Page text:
But who are the big winners here?  Banks.  The Fed shows that deposits at many banks now stands at $7.5 trillion showing the largest increase for the year.  These banks are getting insanely cheap deposits from the government and now you to help mend their broken balance sheets.  Call it double dipping.  Look at how much money is being put into savings:

saving amount

We have never seen so much money move to the sidelines.  We are now approaching an $800 billion SAAR which means, nearly $1 trillion in money is being put on the sidelines.  This is good right?  Unfortunately the way our economy is set up this means more and more money isn’t out there chasing consumer goods.  With massive market volatility this is actually viewed as bad.  That is the irony here.  Savings should be a good thing yet 70 percent of our economy depends on consumption.  Taking out $800 billion from commission will do damage since banks are not lending this money:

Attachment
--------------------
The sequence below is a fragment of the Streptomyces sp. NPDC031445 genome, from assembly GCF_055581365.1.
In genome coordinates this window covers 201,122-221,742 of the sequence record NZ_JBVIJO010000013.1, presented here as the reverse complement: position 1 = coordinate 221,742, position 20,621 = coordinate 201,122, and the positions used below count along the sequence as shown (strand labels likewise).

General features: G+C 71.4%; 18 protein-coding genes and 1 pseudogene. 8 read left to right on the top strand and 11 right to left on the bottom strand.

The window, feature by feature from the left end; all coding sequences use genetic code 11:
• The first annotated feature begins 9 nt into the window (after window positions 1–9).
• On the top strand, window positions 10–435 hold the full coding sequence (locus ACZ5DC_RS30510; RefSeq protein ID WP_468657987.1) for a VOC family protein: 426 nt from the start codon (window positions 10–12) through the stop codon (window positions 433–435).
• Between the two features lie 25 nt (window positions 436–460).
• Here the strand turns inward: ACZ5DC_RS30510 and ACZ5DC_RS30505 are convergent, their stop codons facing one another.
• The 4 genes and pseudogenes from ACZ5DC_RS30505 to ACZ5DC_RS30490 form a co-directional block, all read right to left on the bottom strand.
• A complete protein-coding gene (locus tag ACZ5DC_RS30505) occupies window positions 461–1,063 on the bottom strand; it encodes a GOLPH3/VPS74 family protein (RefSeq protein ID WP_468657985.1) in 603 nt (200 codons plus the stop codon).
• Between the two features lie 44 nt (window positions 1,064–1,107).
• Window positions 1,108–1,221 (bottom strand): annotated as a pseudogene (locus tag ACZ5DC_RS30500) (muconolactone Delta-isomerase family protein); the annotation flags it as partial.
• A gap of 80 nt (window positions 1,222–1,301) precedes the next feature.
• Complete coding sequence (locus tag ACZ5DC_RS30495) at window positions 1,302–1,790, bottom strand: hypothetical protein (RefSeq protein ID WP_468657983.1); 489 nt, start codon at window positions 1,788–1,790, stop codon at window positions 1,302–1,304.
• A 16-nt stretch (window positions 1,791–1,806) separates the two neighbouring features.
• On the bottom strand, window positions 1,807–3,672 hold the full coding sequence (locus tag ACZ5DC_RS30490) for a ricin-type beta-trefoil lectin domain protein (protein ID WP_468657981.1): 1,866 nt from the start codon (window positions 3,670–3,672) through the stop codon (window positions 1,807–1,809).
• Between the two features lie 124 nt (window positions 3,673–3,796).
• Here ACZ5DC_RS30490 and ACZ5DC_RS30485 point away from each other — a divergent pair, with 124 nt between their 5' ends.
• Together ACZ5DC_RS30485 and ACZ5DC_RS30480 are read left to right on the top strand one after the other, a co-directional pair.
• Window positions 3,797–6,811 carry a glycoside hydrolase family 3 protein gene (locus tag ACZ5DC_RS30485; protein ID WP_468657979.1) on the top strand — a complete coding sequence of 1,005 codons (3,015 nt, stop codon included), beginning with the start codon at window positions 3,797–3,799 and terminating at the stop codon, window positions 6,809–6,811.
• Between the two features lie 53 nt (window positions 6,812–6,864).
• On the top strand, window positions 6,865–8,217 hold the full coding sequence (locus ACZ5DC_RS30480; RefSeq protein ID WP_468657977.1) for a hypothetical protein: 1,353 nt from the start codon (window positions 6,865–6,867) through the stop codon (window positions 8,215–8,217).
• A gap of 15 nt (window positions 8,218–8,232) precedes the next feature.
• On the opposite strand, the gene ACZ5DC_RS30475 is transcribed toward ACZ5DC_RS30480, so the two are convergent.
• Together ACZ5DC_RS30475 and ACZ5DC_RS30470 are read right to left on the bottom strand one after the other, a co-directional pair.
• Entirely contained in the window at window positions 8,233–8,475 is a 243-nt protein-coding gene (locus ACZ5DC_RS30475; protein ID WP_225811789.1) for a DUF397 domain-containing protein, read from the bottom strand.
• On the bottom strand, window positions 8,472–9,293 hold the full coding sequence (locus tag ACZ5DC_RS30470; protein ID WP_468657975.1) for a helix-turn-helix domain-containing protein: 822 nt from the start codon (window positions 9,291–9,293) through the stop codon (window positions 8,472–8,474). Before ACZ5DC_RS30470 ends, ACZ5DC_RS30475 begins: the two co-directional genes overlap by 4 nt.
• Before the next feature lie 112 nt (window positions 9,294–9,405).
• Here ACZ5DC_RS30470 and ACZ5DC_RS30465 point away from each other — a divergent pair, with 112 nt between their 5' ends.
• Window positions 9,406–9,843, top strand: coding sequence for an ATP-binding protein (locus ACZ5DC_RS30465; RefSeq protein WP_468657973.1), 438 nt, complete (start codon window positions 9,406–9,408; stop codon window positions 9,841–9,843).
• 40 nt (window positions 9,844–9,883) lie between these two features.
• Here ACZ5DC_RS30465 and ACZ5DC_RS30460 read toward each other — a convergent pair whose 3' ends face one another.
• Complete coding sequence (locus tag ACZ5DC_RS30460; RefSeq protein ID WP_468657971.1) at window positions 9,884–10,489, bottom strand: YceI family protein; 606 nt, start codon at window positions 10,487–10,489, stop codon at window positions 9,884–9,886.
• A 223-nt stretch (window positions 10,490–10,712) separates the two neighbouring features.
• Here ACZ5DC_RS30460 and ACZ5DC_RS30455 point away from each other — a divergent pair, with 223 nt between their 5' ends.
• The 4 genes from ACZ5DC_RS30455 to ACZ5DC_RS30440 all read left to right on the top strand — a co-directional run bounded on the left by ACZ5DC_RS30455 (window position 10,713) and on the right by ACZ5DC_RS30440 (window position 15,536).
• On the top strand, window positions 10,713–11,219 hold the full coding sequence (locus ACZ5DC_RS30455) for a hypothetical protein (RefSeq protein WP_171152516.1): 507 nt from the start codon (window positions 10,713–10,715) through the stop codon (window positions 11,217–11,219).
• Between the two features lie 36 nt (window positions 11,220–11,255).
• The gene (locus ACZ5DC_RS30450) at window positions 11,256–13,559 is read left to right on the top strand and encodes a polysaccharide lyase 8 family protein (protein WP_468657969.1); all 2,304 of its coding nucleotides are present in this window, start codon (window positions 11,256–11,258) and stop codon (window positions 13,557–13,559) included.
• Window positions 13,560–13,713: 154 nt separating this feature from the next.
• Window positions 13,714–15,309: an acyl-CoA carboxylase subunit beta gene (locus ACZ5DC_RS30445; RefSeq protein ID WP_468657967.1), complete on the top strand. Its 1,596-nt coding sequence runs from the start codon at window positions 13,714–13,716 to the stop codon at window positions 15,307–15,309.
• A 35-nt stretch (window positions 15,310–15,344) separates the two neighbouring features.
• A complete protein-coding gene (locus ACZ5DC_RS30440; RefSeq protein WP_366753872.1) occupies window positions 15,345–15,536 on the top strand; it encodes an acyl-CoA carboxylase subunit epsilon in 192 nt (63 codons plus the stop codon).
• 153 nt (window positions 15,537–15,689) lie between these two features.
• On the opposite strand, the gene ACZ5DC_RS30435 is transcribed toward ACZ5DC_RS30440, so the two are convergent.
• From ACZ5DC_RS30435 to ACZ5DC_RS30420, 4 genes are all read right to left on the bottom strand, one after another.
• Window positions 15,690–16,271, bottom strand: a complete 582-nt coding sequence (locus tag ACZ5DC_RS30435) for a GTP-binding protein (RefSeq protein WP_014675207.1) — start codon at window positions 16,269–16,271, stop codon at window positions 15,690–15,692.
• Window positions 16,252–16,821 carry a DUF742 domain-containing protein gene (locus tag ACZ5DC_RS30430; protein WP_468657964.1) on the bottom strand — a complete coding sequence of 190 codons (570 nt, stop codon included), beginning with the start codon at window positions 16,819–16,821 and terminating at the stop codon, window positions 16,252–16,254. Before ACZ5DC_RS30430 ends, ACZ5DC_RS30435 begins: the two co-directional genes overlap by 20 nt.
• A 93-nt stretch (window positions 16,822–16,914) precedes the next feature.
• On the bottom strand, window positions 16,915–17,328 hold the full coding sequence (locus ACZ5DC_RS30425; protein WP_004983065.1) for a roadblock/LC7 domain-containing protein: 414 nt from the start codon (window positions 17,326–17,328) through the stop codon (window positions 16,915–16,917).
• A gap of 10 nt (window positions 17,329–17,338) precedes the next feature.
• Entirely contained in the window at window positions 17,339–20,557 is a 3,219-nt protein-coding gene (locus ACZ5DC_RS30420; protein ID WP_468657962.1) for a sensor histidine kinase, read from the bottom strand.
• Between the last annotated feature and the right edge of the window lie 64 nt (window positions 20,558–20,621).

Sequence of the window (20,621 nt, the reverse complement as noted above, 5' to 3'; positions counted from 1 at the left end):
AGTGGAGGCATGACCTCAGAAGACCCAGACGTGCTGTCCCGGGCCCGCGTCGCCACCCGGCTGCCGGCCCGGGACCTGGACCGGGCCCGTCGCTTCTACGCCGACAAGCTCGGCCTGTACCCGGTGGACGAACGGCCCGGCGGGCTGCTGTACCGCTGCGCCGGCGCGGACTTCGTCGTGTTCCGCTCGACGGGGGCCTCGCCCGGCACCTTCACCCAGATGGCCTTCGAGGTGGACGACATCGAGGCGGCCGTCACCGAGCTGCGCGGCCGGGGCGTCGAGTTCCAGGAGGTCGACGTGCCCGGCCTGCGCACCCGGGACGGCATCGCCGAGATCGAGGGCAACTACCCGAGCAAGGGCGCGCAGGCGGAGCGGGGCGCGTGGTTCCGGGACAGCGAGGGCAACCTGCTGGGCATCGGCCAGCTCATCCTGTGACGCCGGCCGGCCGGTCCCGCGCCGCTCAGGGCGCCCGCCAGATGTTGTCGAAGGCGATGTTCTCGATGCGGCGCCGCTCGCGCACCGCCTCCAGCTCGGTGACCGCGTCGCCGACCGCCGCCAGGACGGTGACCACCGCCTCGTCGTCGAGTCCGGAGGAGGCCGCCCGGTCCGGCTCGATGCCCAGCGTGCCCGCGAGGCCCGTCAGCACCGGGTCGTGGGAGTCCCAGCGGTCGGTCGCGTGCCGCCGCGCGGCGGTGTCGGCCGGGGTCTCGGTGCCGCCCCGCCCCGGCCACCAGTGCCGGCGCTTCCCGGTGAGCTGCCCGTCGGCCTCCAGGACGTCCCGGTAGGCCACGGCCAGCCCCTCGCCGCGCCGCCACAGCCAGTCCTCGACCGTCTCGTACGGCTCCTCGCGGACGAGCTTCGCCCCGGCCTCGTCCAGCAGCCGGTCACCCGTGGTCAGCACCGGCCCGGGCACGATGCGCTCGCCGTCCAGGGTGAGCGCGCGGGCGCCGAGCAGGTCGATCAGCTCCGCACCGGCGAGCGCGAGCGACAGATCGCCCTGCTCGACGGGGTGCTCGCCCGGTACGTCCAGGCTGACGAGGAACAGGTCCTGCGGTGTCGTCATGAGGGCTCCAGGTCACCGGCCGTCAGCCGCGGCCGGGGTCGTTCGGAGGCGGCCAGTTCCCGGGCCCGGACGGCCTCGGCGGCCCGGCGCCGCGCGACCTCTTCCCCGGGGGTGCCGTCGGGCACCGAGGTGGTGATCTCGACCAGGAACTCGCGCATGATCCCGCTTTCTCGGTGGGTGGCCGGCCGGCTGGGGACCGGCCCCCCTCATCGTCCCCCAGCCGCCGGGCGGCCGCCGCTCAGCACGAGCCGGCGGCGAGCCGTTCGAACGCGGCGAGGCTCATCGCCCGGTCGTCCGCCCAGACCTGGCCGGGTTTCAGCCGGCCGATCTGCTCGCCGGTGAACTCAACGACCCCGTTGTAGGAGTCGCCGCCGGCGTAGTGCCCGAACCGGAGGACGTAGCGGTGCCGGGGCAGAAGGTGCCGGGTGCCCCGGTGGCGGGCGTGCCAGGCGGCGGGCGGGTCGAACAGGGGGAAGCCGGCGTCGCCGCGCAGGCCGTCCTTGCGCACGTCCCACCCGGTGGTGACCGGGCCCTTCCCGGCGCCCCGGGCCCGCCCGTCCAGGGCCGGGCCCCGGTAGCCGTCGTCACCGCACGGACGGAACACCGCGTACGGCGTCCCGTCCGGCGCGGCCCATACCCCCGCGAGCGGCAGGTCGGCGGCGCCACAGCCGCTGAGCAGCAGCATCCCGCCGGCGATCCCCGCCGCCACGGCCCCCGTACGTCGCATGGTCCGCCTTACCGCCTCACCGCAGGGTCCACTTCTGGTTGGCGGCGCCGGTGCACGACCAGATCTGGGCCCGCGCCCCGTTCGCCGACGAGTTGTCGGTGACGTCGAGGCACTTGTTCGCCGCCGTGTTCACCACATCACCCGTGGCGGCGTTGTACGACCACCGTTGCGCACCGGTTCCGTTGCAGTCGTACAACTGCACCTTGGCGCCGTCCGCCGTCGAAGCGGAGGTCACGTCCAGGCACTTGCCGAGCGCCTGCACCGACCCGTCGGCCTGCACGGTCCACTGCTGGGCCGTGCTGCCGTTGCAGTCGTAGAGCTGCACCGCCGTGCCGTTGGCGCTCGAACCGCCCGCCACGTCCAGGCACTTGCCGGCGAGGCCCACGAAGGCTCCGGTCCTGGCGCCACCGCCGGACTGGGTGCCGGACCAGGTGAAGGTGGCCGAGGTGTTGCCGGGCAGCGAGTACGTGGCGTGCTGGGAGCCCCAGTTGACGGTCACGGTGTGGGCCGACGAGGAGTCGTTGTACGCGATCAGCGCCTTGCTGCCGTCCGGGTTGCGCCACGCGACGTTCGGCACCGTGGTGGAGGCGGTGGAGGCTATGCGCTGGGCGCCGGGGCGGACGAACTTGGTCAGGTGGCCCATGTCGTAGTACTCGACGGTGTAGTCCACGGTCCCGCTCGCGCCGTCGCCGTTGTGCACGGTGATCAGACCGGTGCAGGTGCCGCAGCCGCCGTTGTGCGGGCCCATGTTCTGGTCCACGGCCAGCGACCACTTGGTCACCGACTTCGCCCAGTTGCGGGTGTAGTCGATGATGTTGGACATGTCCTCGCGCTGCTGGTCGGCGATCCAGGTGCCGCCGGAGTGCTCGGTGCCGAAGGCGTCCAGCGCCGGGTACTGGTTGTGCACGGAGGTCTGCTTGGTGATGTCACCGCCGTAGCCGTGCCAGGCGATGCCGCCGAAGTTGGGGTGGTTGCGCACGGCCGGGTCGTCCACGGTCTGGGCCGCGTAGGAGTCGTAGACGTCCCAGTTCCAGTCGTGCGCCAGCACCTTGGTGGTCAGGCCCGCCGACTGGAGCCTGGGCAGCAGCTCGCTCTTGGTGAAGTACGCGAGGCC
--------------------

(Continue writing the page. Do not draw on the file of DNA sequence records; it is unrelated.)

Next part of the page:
excess reserves

So all that is happening is banks are building up their reserves for the second round of hits that will occur with commercial real estate, credit cards, and higher unemployment coming down the pipeline.  It is fascinating to note that during the last month more insiders were selling stock than buying.  These are the folks smiling on TV one minute telling you everything is okay while quietly dumping their holdings now that the market is artificially propped up.

Let us go on a quick test shall we?  Many banks are being bailed out with golden parachutes with diamond pull strings so let us see what kind of savings rates they are offering Americans:

bofa